Dehydration occurs when a child has too little fluid in his body. Children become easily dehydrated when they diarrhea or vomiting (which can be caused by gastroenteritis or other illnesses) because they lose more fluid and salts than they are able to take in by drinking. Babies who are younger than 6 months old become dehydrated much more quickly than older children do. Babies under 1 year need approximately 1 quart of fluid per day; children over a year old need 1 to 2 quarts of fluid per day, depending on their size. The amount increases when body fluid is lost. Having a fever can also increase the loss of fluid through the skin, thus raising the risk of dehydration.
Give your child plenty to drink, but in small amounts. If your child is vomiting, wait 30 to 60 minutes after an episode of vomiting before giving him anything to drink. Give him a teaspoonful of fluid or a little sip every 2 to 3 minutes.
Children who are being breastfed can continue taking breast milk, but should be breastfed more often than normal (every 1 to 2 hours) and given smaller amounts (5 to 10 minutes at a time). You can also pump and give the child milk by spoon, cup, or bottle. Infants who are on formula can continue taking regular, full-strength formula.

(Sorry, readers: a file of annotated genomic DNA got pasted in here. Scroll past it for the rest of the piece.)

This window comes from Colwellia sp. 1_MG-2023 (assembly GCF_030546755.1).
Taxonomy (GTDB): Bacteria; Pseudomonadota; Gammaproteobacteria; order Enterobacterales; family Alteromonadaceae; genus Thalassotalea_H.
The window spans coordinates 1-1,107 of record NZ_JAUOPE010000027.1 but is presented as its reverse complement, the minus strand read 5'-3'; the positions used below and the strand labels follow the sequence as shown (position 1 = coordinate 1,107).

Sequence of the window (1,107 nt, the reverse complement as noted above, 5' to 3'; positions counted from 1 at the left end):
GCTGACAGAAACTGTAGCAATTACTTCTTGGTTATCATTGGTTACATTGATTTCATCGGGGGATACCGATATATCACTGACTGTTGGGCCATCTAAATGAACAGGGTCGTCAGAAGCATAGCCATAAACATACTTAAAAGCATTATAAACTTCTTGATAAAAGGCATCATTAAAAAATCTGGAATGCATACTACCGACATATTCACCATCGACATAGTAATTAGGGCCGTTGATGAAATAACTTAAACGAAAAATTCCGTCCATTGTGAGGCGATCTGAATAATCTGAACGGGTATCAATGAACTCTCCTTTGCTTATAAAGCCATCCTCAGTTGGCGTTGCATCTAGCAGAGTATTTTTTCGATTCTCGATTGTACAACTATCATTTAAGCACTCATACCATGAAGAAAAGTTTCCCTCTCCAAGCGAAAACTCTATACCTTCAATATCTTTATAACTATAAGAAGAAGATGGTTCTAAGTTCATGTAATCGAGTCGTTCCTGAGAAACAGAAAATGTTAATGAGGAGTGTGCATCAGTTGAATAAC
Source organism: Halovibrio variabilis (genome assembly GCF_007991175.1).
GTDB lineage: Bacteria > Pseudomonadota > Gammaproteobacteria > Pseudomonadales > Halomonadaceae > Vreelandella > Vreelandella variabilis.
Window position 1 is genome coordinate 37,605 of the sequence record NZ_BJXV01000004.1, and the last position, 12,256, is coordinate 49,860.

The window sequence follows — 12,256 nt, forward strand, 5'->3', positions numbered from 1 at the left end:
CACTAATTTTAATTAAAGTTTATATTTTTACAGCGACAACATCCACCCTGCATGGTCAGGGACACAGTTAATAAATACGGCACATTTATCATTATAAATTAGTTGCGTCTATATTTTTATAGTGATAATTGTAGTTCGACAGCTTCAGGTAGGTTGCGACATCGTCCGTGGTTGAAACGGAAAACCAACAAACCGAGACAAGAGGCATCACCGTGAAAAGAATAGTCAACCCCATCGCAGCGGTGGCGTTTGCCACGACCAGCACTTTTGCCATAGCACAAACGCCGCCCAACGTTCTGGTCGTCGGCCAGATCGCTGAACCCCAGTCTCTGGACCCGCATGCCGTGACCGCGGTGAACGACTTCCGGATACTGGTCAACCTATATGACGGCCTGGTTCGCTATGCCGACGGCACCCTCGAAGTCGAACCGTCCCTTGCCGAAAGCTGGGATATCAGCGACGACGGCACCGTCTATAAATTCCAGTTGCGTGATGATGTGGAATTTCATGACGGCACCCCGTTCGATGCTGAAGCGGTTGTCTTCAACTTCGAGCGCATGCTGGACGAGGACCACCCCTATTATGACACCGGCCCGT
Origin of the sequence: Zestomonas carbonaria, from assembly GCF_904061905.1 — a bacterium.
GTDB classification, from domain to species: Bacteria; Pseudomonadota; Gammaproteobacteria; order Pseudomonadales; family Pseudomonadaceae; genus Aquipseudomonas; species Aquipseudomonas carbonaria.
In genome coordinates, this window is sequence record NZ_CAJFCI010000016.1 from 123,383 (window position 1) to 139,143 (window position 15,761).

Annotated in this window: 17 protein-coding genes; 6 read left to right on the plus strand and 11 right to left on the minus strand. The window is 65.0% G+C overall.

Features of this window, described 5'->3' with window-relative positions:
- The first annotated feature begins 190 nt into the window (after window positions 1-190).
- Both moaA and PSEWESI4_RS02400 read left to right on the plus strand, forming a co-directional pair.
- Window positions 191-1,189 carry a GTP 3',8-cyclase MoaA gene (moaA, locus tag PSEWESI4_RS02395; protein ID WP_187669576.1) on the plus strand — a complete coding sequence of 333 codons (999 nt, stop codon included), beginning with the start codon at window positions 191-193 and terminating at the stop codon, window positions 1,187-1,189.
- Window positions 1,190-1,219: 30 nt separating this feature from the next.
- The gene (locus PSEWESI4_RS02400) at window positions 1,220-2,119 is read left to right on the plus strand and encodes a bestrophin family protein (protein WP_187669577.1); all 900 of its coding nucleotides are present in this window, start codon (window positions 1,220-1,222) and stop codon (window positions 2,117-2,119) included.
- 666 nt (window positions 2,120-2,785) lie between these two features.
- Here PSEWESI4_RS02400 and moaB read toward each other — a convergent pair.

In addition to breast milk and formula, you can give your infant one of several specially prepared oral rehydration solutions (Pedialyte, Ricelyte, or Kao Lectrolyte). These oral rehydration solutions (ORS) help to replace the fluids and salts lost through diarrhea and vomiting, and they're available in a variety of flavors at a local drugstore or supermarket. Be careful when giving plain water or watered-down juice, breast milk, formula, or electrolyte solution to a baby less than 1 year old because this could create dangerous imbalances. Talk to your doctor about the best treatment.
Older children can be given frozen popsicles made from the oral rehydration solutions above. If your child is older than 6 months and does not like the taste of plain (or unflavored) Pedialyte, add half a teaspoonful of apple juice to each dose. If a child has diarrhea, do not give her fruit juices or soft drinks because they have a high sugar content that can make the diarrhea worse. If the child is vomiting, but doesn't have diarrhea, she may drink small amounts of clear fluids.
Carefully monitor your child's urine output, and always contact the doctor with any concerns.
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